Kilbarchan Football Club was a Scottish football team located in the village of Kilbarchan, Renfrewshire.

Kilbarchan
Full nameKilbarchan F.C.
Nickname(s)the Habbies[1]
Founded1879
Dissolved1906
GroundMountview Park
SecretaryJames Wright Hill
1879–84 colours
1894–1901 colours
Kilbarchan F.C., late 1880s

History edit

The club was founded in October 1879.[2] Despite being one of the smaller sides in the county, the club survived, with scant success, for almost three decades.

The club's first notable achievement was reaching the final of the Johnstone & District Cup in 1881–82, losing to Clippens; the club would gain revenge in the final two years later.[3]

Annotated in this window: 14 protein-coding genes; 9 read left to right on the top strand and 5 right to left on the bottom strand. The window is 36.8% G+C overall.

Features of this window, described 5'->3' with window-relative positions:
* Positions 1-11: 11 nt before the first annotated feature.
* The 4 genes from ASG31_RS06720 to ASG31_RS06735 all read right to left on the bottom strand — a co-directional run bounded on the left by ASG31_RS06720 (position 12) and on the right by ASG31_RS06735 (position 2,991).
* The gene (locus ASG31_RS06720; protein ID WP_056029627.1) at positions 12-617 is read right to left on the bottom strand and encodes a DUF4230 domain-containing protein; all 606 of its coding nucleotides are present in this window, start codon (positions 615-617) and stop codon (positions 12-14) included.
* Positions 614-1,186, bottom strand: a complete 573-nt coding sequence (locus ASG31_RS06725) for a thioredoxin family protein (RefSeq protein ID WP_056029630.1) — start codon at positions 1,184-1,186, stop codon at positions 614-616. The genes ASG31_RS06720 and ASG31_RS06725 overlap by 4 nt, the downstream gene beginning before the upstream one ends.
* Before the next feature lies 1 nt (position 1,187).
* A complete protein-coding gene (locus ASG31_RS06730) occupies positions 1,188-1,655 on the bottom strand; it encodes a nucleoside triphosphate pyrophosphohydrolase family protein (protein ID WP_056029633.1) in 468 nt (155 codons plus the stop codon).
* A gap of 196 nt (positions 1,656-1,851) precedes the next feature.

1881–82 also saw the club's first entries into the Scottish Cup and Renfrewshire Cup. In the county competition, Kilbarchan went out at the first time of asking, 4–1 to Renfrew. In the national competition, however, the club had what proved to be its best run, reaching the third round. In the first round, the club beat Ladyburn 8–1, thanks to six unanswered second-half goals,[4] and in the second won 4–3 at Wellington Park, in a match played at Morton's Cappielow Park.[5] In the third, the club lost at Johnstone at the third time of asking; Kilbarchan had won the original tie 2–1,[6] but Johnstone successfully protested that the winning goal came from a deflection off an encroaching spectator, and that, when the ball went out of play, the Kilbarchan fans continually ran the clock down by kicking the ball further away.[7] The second attempt was drawn and the third won by Johnstone. Kilbarchan put in a protest after Johnstone's win, but not against Johnstone; it protested that, under the competition rules, after two draws, both clubs should have been advanced. However the Scottish FA ruled that the first match had been voided, so did not count towards the total.[8]